SharePoint Web Front End Performance Issues

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SharePoint utilization ranges from small scale to medium to high end. As the utilization increases, so the resource requirements. However, not in all the cases the only solution is to add more resources. At times it could be due to the application design itself that needs a thorough troubleshooting. Some of the techniques that I usually use and they seem to be very helpful as well will be discussed further.

The problem starts with user’s complaints that the requests are taking more time than expected. This will be the trigger point usually, however with experience you will realize that you should know even before the users do. The easiest way to get notified before users complaint is through Windows Performance Monitor. Performance counter can also be used for profiling purposes. However, in this article I will not be discussing the profiling using performance counters.

Performance Monitor Alert

First thing first, open Windows Performance Monitor and go to Data Collector Sets -> User Defined -> New -> Data Collector Set as shown below:


When the Data collector set window is opened, you can define its properties accordingly. In this example I have shown by adding the ‘% memory available’ option and setting it to 2000MB, an alert will be generated if the remaining memory is less than 2000MB. The alert will make you aware there is high utilization going on the server. This could be implemented on all the front end servers. The configuration example is below. However, more counters could be added to this as per your requirements.




Monitor Processes

Once the alert is in place, you will get notified on the correct time. In this case, the next step should be to monitor what is causing the problem. So lets look at the processes in task manager. Again this is based on my observations and yours could be different. But hopefully you will happen to see something like this, which clearly shows that the worker processes are using more memory and increasing as well:



You will surely wonder which worker process is the culprit, so lets go to IIS and click on Worker Processes as shown below:


You will see a list of processes that you can sort by memory or processor utilization:


So now you know which process is causing the biggest problem. Even when you click on a process, you can see which action is taking the most, so in this way you are somehow close to see what is causing the big problem. This is shown below:


By this point you should be able to know the area from where the problem is coming. However there could be many reasons for that. I have put some of my observations based on my experience.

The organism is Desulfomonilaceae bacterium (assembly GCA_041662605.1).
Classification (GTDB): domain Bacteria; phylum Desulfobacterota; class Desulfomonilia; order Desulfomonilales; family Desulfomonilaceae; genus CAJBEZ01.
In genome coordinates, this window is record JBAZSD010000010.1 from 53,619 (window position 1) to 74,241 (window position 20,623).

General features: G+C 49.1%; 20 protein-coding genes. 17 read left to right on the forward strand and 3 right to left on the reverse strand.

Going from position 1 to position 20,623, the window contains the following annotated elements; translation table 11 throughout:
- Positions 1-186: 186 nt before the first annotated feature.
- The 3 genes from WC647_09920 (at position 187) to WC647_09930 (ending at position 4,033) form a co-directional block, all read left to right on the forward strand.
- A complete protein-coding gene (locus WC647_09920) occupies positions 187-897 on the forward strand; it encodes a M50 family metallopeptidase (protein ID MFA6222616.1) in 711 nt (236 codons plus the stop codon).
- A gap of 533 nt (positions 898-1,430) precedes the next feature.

There are many observations, however I have listed some of the recent ones I have:

  • In one of the cases, I see that one of the WFE was utilization less resources and the other one was utilizing more resources. I tried many different scenarios but nothing work. Then I realized there is a difference in application pool configuration which was manually done by someone. I made the changes so that the app pool configuration is same across WFE servers and at least the utilization was same on all WFE servers. The most important part of configuration I found in application pool is:


  • The above settings decides when shut down and start up within the app pool which in turn decides on the resource utilization. It is better to keep all these settings on default, unless you are very sure about these.


Some of the recommendations are:

  • Do not place many web applications in one application pool. The advantages are many folds. The resource utilization is distributed in different app pools. You may have different configuration for app pool relevant to your application. Resetting an app pool will only disturb small number of applications only.
  • Running web front end through a load balancer, do not reset services instead reset the server itself. In this way, the requests will be forwarded to other available front end and will not just be killed in between.
  • Always keep the default settings for application pools and only change if you are very sure about something.


There are some tools which help to identify the performance related issues. One of those is DebugDiag that I have used once too. There will be many others too, however better is to stick to some of the techniques above or windows performance monitor as it provides enough details to resolve issues.


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Owner of this blog site. Have expertise on Microsoft technologies.

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